LAUREL. At least four shrubs or small trees are called by his name in Great Britain, viz. the common or cherry laurel Prunus Laurocerasus), the Portugal laurel (P. lusitanica), the ?ay or sweet laurel (Laurus nobilis) and the spurge laurel (Daphne ;aureola). The first two belong to the rose family (Rosaceae), ,nd to the section Cerasus (to which also belongs the cherry) of he genus Prunus.
The common laurel is a native of the woody and sub-alpine egions of the Caucasus, of the mountains of northern Persia, of lorth-western Asia Minor and of the Crimea. It was received into Europe in 1576, and flowered for the first time in 1583. Ray in 688 relates that it was first brought from Trebizond to Constan inople, thence to Italy, France, Germany and England. Parkin ion in his Paradisus records it as growing in a garden at Highgate n 1629; and in Johnson's edition of Gerard's Herball (1633) it is that the plant "is now got into many of our choice Eng ish gardens, where it is well respected for the beauty of the eaues and their lasting or continuall greennesse" (see Loudon's 4rboretum, ii. 717). The leaves of this plant are rather large, )roadly lance-shaped and of a leathery consistence, the margin )eing somewhat serrated. They are remarkable for their poisonous )roperties, giving off the odour of bitter almonds when bruised; he vapour thus issuing is suffi cient to kill small insects by the prussic acid which it contains.
The leaves when cut up finely and listilled yield oil of bitter al monds and hydrocyanic (prussic) acid. Sweetmeats, custards, cream, etc., are often flavoured with laurel-leaf water, as it imparts :he same flavour as bitter al monds; but it should be used sparingly, as it is a dangerous poison, having several times proved fatal.
The following varieties of the common laurel are in cultivation: the Caucasian (Prunus Lauroce rasus, var. caucasica), which is hardier and bears very rich dark green glossy foliage; the Ver sailles laurel (var. ktifolia), which has larger leaves ; the Colchican (var. colchica), which is a dwarf-spreading bush with narrow sharply serrated pale-green leaves. There is also the variety rotunaifolia with short broad leaves, the Grecian with narrow leaves and the Alexandrian with very small leaves.
The Portugal laurel is a native of Portugal and Madeira. It was introduced into England about the year 1648, when it was culti vated in the Oxford Botanic Gardens.
The bay or sweet laurel (Laurus nobilis) belongs to the family Lauraceae, which contains sassafras, benzoin, camphor and other trees remarkable for their aromatic properties. It is a large evergreen shrub, sometimes reaching the height of 6o ft., but rarely assuming a truly tree-like character. The leaves are smaller than those of the preceding laurels, possessing an aromatic and slightly bitter flavour, and are quite devoid of the poisonous properties of the cherry laurel. The small yellowish-green flowers
are produced in axillary clusters, are male or female, and consist of a simple 4-leaved perianth which encloses nine stamens in the male, the anthers of which dehisce by valves which lift upwards as in the common barberry, and carry glandular processes at the base of the filament. The fruit consists of a succulent berry sur rounded by the persistent base of the perianth. The bay laurel is a native of Italy, Greece and North Africa, and is abundantly grown in the British Isles as an evergreen shrub, as it stands most winters. The date of its introduction is unknown, but must have been previous to 1562, as it is mentioned in Turner's Herbal pub lished in that year. It was carried to North America by the early colonists.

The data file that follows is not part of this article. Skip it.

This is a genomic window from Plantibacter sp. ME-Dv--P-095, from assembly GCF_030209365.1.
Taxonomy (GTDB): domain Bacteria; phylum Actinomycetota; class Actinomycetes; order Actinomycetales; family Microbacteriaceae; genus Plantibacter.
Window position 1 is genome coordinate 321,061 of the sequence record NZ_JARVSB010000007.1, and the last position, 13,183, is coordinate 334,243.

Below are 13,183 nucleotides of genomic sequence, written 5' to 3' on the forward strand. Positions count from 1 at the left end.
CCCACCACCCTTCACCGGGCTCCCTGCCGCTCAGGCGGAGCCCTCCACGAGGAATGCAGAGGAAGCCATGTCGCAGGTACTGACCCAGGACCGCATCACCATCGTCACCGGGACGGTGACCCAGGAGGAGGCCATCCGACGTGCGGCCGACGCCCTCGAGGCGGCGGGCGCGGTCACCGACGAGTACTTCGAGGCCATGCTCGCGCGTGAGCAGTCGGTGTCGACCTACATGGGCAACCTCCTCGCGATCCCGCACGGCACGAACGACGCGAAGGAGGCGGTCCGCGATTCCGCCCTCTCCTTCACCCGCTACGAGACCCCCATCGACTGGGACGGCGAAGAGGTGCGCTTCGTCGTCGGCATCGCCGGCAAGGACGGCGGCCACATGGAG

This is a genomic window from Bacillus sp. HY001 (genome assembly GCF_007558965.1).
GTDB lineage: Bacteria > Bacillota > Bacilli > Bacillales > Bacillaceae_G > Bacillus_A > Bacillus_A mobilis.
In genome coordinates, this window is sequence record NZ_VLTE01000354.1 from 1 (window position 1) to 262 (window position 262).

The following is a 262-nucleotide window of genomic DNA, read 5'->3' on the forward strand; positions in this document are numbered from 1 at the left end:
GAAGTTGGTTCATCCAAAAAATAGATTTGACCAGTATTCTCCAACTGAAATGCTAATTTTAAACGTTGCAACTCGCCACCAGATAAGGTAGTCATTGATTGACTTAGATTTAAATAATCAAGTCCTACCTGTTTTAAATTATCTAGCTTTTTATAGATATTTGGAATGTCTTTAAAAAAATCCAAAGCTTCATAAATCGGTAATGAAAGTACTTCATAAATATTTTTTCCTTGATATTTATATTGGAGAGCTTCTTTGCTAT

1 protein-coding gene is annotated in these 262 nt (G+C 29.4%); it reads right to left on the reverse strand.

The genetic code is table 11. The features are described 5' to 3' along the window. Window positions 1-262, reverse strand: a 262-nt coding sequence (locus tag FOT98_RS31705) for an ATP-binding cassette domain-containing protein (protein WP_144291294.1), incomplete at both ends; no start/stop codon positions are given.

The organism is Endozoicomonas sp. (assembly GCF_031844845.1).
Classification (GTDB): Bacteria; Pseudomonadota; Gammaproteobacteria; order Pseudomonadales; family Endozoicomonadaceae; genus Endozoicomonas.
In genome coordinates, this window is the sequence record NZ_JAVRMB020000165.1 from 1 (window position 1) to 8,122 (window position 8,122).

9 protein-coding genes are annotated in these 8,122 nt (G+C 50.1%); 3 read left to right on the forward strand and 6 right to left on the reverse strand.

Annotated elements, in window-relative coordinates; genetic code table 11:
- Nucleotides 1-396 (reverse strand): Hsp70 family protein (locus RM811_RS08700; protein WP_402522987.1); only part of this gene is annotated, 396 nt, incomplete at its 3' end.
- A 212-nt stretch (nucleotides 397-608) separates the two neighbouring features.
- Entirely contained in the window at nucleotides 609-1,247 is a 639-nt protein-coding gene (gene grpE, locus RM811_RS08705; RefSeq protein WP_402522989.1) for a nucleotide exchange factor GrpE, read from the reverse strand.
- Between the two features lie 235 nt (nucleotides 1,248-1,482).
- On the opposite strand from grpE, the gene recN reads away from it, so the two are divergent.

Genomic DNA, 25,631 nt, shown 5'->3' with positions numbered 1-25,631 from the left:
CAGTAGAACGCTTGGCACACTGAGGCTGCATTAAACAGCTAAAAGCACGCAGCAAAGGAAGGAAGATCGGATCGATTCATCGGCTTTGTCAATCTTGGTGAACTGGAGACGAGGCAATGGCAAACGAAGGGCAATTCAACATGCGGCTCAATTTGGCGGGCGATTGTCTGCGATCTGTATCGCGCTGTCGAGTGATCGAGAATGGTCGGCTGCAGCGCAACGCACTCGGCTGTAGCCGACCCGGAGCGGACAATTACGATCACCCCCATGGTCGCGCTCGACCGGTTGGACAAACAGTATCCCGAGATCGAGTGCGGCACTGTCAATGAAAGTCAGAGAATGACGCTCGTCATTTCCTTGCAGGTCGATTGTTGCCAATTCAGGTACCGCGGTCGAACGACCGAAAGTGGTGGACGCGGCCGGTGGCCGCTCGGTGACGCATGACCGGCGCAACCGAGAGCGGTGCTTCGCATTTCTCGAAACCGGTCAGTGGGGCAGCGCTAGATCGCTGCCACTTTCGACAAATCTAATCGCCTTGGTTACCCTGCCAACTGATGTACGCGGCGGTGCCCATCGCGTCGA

This laurel is generally held to be the Daphne of the ancients, though Lindley, following Gerard (Herball, 1597, p. 761), asserted that the Greek Daphne was Ruscus racemosus. Among the Greeks the laurel was sacred to Apollo, especially in connection with Tempe, in whose laurel groves the god himself obtained purification from the blood of the Python. This legend was dramatically represented at the Pythian festival once in eight years, a boy fleeing from Delphi to Tempe, and after a time being led back with song, crowned and adorned with laurel. The vic tors in the Pythian games were crowned with the laurels of Apollo, and the laurel became the symbol of triumph in Greece and later in Rome also. As Apollo was known as the god of poets, the Laurea Apollinaris naturally belonged to poetic merit. The various prerogatives of the laurel among the ancients are col lected by Pliny (Hist. Nat. xv. 30). It was a sign of truce, like the olive branch; letters announcing victory and the arms of the victorious soldiery were garnished with it ; it was thought that lightning could not strike it, and the emperor Tiberius always wore a laurel wreath during thunderstorms. From its association with the divine power of purification and protection, it was often set be fore the doors of Greek houses, and among the Romans it was the guardian of the gates of the Caesars (Ovid, Met., i. 562 et seq.).
The last of the plants mentioned above under the name of laurel is the so-called spurge laurel (Daphne Laureola). This and one other species (D. Mezereum), the mezereon, are the sole representatives of the family Thymelaeaceae in Great Britain. The spurge laurel is a small evergreen shrub, with alternate some what lanceolate leaves with entire margins. The green flowers are produced in early spring, and form drooping clusters at the base of the leaves. The calyx is four-cleft, and carries eight stamens in two circles of four each within the tube. The pistil forms a berry, green at first, but finally black.
For North American trees and shrubs known as laurels, see